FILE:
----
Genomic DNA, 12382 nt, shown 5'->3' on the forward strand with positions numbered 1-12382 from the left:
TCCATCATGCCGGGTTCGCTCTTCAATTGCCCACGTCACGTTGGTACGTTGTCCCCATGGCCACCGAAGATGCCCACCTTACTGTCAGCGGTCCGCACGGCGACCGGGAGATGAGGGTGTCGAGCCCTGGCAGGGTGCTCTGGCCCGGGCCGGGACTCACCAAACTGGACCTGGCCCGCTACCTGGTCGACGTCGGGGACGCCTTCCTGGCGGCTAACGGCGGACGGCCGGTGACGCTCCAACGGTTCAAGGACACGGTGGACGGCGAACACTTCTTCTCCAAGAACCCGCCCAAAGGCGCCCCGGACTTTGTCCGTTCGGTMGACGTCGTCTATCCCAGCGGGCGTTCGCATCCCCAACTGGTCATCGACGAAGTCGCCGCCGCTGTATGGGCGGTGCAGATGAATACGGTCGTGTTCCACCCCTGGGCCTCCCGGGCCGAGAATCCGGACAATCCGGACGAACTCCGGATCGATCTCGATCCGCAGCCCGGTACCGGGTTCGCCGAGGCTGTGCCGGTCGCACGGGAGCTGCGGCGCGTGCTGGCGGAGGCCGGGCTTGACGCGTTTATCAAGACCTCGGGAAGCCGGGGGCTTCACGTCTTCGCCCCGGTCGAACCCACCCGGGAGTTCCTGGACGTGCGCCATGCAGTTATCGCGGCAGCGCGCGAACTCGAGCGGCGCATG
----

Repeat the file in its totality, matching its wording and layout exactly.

Genomic DNA, 12382 nt, shown 5'->3' on the forward strand with positions numbered 1-12382 from the left:
TCCATCATGCCGGGTTCGCTCTTCAATTGCCCACGTCACGTTGGTACGTTGTCCCCATGGCCACCGAAGATGCCCACCTTACTGTCAGCGGTCCGCACGGCGACCGGGAGATGAGGGTGTCGAGCCCTGGCAGGGTGCTCTGGCCCGGGCCGGGACTCACCAAACTGGACCTGGCCCGCTACCTGGTCGACGTCGGGGACGCCTTCCTGGCGGCTAACGGCGGACGGCCGGTGACGCTCCAACGGTTCAAGGACACGGTGGACGGCGAACACTTCTTCTCCAAGAACCCGCCCAAAGGCGCCCCGGACTTTGTCCGTTCGGTMGACGTCGTCTATCCCAGCGGGCGTTCGCATCCCCAACTGGTCATCGACGAAGTCGCCGCCGCTGTATGGGCGGTGCAGATGAATACGGTCGTGTTCCACCCCTGGGCCTCCCGGGCCGAGAATCCGGACAATCCGGACGAACTCCGGATCGATCTCGATCCGCAGCCCGGTACCGGGTTCGCCGAGGCTGTGCCGGTCGCACGGGAGCTGCGGCGCGTGCTGGCGGAGGCCGGGCTTGACGCGTTTATCAAGACCTCGGGAAGCCGGGGGCTTCACGTCTTCGCCCCGGTCGAACCCACCCGGGAGTTCCTGGACGTGCGCCATGCAGTTATCGCGGCAGCGCGCGAACTCGAGCGGCGCATG